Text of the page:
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"Ólann an luch uisce roimh an damhán alla."

Translation:The mouse drinks water before the spider.

December 8, 2014

20 Comments


https://www.duolingo.com/profile/ciaran201

This sounds like some sorta spy code. "The mouse is drinking the water, engage the spider!"


https://www.duolingo.com/profile/scilling

Ixnæ on the yspæ alktæ! Yes, I have no bananas.


https://www.duolingo.com/profile/FordhamRam95

What does "damhán alla" mean? Why is spider two words? Knowing the two parts might help me remember this word. Thanks!


https://www.duolingo.com/profile/SeanMeaneyPL

Old Irish damh = ox, alla or allta = wild, undomesticated. Damhán alla = little wild ox. No worse that mac tire for wolf of smugairle róin for jellyfish.


https://www.duolingo.com/profile/EannaConnolly

A way to remember is Alla sounds like Balla (forgive my spelling) which means wall and Damhán sounds like down so down wall. Because spiders go up and down walls.

I just made that up noe Im only here because I wanna help people lol


https://www.duolingo.com/profile/AlexMoby

Just like the fox "sionnach", there is no ellipsis for the spider "damhan alla" ?


https://www.duolingo.com/profile/discoletsgo

the preposition+definite article combo doesn't eclipse words starting with d and t. roimh an (before the) is one of those combos. i remember not to eclipse it because of the "an n-" you end up getting. example: "roimh an damhán alla" is correct. if you were to say "roimh an ndamhán alla" you would end up pronouncing "an na..." and it'd run together in a weird way that that feels like i'm just blowing out my nose haha. this might be the reason it's not eclipsed or it might be just a coincidence but either way it helps me remember.


https://www.duolingo.com/profile/kjcrosby

Thank you for this - I was trying to figure out why damhan alla wasn't eclipsed.


https://www.duolingo.com/profile/chipcavcosta

Not sure how old this comment thread is, but D and T would absolutely be eclipsed in Munster! That's definitely how I was taught in school, to say "ag an ndoras" or "ar an dtraein", but I know other dialects don't do that


https://www.duolingo.com/profile/MarkAdams211319

That's where my ancestors came from, so when I go to an Gaeltacht in Munster, I'll have to remember this.


https://www.duolingo.com/profile/Giovanni-B

I wrote "the Mouse drinks water in front of the spider" it wasn't accepted. Before, in front of, and ahead of are similar, so what's the deal?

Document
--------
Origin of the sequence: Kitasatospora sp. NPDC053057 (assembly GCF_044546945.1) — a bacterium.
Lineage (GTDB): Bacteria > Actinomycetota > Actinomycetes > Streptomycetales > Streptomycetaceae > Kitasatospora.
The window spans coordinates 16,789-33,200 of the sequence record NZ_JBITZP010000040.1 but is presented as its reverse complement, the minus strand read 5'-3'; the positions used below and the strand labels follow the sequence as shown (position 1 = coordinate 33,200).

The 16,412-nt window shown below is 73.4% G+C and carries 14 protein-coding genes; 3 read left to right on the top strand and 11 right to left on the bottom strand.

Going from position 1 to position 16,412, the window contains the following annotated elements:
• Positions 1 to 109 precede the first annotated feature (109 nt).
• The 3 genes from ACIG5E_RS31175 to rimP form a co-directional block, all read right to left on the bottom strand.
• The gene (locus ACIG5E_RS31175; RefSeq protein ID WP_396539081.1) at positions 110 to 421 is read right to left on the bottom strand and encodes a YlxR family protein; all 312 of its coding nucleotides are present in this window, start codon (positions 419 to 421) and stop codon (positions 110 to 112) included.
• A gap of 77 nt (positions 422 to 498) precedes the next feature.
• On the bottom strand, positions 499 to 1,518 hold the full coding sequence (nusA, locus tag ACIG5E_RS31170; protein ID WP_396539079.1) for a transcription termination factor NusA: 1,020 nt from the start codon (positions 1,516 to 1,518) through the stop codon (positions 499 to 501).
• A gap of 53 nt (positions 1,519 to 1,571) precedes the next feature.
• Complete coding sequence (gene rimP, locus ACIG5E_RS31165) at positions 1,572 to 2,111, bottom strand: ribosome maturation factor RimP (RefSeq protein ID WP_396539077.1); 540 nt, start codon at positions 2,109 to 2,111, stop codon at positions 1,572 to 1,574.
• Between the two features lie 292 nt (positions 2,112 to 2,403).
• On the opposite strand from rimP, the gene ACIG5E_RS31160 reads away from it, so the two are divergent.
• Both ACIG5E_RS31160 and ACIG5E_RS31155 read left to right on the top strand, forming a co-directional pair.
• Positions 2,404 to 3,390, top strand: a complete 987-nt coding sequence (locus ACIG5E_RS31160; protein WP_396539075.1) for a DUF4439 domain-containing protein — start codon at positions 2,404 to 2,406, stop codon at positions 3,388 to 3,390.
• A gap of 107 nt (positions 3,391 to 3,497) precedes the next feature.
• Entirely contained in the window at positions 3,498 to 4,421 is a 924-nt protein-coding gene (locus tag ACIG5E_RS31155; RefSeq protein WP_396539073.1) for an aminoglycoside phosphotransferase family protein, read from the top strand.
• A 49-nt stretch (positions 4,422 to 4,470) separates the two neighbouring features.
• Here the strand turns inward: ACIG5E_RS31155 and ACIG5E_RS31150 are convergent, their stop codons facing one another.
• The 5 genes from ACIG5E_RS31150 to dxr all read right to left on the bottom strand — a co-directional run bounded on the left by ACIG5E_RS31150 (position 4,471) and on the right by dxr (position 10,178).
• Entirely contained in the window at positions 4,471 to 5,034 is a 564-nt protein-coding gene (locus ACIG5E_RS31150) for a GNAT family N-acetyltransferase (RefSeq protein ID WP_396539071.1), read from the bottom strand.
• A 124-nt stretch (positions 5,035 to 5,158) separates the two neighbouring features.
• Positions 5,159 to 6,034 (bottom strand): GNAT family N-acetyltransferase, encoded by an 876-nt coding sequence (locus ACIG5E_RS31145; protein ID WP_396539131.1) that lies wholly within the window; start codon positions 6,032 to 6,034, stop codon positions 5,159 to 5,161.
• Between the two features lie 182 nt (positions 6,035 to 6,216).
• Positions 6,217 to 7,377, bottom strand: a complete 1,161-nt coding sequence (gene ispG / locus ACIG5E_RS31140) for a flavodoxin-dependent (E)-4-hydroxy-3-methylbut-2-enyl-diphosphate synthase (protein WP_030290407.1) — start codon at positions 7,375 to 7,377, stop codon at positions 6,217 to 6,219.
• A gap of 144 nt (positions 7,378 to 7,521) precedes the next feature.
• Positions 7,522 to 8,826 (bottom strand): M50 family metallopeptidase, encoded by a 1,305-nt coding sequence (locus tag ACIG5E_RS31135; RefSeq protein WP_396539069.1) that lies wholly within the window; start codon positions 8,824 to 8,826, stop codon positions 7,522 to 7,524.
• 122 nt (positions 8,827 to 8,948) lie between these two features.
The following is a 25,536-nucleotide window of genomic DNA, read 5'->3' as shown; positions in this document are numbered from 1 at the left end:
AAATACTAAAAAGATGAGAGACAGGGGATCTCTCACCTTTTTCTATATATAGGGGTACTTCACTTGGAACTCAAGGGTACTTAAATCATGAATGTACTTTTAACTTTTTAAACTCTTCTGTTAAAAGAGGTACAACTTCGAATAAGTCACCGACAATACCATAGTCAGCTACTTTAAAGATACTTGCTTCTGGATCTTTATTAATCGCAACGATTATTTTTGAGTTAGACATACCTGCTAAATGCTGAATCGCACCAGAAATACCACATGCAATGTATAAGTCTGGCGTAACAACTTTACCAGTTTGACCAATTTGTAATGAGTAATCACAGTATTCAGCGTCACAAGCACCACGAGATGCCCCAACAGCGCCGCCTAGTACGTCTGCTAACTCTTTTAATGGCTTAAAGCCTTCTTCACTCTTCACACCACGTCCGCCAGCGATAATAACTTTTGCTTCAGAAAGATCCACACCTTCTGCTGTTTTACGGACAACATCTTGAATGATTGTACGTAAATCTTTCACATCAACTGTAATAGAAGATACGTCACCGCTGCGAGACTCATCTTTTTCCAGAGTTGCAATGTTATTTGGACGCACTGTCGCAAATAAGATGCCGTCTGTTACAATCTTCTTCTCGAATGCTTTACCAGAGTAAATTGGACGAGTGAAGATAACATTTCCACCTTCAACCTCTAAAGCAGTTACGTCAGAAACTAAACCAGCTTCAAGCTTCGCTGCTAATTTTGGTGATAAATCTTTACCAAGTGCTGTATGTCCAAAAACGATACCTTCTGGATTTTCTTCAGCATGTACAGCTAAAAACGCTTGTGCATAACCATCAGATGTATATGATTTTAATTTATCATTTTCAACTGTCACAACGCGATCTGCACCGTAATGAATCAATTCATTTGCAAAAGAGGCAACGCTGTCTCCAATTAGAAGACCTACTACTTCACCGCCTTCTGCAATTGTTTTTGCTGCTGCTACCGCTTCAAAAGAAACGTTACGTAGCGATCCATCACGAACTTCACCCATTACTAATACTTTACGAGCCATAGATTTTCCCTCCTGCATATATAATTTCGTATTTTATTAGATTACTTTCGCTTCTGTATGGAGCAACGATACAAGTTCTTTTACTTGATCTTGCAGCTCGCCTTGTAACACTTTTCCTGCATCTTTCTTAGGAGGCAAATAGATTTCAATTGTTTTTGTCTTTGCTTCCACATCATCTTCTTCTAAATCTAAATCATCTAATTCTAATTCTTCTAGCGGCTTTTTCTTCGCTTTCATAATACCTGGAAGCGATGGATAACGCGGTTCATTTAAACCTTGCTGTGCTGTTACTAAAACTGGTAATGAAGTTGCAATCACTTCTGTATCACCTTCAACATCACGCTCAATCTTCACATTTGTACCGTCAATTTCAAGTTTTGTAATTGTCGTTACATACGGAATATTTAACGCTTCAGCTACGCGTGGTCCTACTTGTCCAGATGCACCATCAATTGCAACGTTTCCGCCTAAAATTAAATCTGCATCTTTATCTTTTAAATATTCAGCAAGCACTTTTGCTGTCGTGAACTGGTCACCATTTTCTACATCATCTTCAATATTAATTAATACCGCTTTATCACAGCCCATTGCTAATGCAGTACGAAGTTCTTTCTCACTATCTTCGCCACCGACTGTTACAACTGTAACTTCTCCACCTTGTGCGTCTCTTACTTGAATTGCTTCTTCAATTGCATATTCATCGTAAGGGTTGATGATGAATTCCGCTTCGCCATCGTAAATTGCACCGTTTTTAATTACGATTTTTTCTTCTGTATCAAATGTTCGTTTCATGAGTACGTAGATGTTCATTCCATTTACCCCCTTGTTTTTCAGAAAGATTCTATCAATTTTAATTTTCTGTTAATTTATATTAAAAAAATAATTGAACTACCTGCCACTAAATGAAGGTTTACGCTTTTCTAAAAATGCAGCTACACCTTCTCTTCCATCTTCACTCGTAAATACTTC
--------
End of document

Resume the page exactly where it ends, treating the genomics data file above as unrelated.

https://www.duolingo.com/profile/petermarti682580

It was a very mannerly spider. He just said to the mouse 'mice before spiders '!


https://www.duolingo.com/profile/jperry1066

it was accepted on 10 June 2019


https://www.duolingo.com/profile/Poxadas

"Roimh" meaning "before": does this mean before in terms of time (i.e. the mouse drank, and then the spider drank) or in terms of space (i.e. the mouse drank in the presence of the spider)?


https://www.duolingo.com/profile/Knocksedan

Yes, roimh means before in terms of time and in terms of space.

https://www.teanglann.ie/ga/fgb/roimh
An bia a cuireadh romhainn - "the food which was set before us", Romham amach - "out, right, in front of me"
roimh an Nollaig - "before Christmas". roimh a seacht a chlog - "before seven o’clock", roimh Chríost, R. Ch. - "before Christ, B.C."

There is a twist, though - you don't use roimh before a verb, so to say "before he drank it", it's sular ól sé é.


https://www.duolingo.com/profile/websmasha

When I started Irish, some helpful Duolingoer helped others to learn Irish. Somebody, please call that Duolingoer and make me learn damhán alla!


https://www.duolingo.com/profile/Antimaterie.

I wrote "... in front of the spider" & it was wrong. Can anybody explain why?


https://www.duolingo.com/profile/ridden4

Does anyone have a link or video explaining why some words don't have eclipse? Thank you so much!


https://www.duolingo.com/profile/Colin236326

"The water rat* drinks before the spider ?" * [or water mouse] - isn't this an alternative correct translation?

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